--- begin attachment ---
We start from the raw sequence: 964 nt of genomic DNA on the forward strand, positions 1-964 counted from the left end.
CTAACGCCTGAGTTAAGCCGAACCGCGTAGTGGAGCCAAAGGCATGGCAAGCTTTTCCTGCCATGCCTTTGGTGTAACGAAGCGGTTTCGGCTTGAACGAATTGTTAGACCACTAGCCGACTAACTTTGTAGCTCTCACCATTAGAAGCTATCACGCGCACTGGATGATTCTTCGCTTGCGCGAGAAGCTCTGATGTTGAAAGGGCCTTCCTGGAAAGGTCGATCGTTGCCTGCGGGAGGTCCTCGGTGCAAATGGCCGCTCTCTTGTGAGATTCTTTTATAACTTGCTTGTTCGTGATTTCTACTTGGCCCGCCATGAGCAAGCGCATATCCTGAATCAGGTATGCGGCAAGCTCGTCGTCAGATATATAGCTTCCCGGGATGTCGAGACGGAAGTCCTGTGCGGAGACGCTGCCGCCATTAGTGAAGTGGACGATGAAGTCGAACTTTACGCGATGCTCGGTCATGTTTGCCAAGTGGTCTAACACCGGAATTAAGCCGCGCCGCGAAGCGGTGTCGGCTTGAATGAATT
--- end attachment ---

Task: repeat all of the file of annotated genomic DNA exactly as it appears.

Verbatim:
We start from the raw sequence: 964 nt of genomic DNA on the forward strand, positions 1-964 counted from the left end.
CTAACGCCTGAGTTAAGCCGAACCGCGTAGTGGAGCCAAAGGCATGGCAAGCTTTTCCTGCCATGCCTTTGGTGTAACGAAGCGGTTTCGGCTTGAACGAATTGTTAGACCACTAGCCGACTAACTTTGTAGCTCTCACCATTAGAAGCTATCACGCGCACTGGATGATTCTTCGCTTGCGCGAGAAGCTCTGATGTTGAAAGGGCCTTCCTGGAAAGGTCGATCGTTGCCTGCGGGAGGTCCTCGGTGCAAATGGCCGCTCTCTTGTGAGATTCTTTTATAACTTGCTTGTTCGTGATTTCTACTTGGCCCGCCATGAGCAAGCGCATATCCTGAATCAGGTATGCGGCAAGCTCGTCGTCAGATATATAGCTTCCCGGGATGTCGAGACGGAAGTCCTGTGCGGAGACGCTGCCGCCATTAGTGAAGTGGACGATGAAGTCGAACTTTACGCGATGCTCGGTCATGTTTGCCAAGTGGTCTAACACCGGAATTAAGCCGCGCCGCGAAGCGGTGTCGGCTTGAATGAATT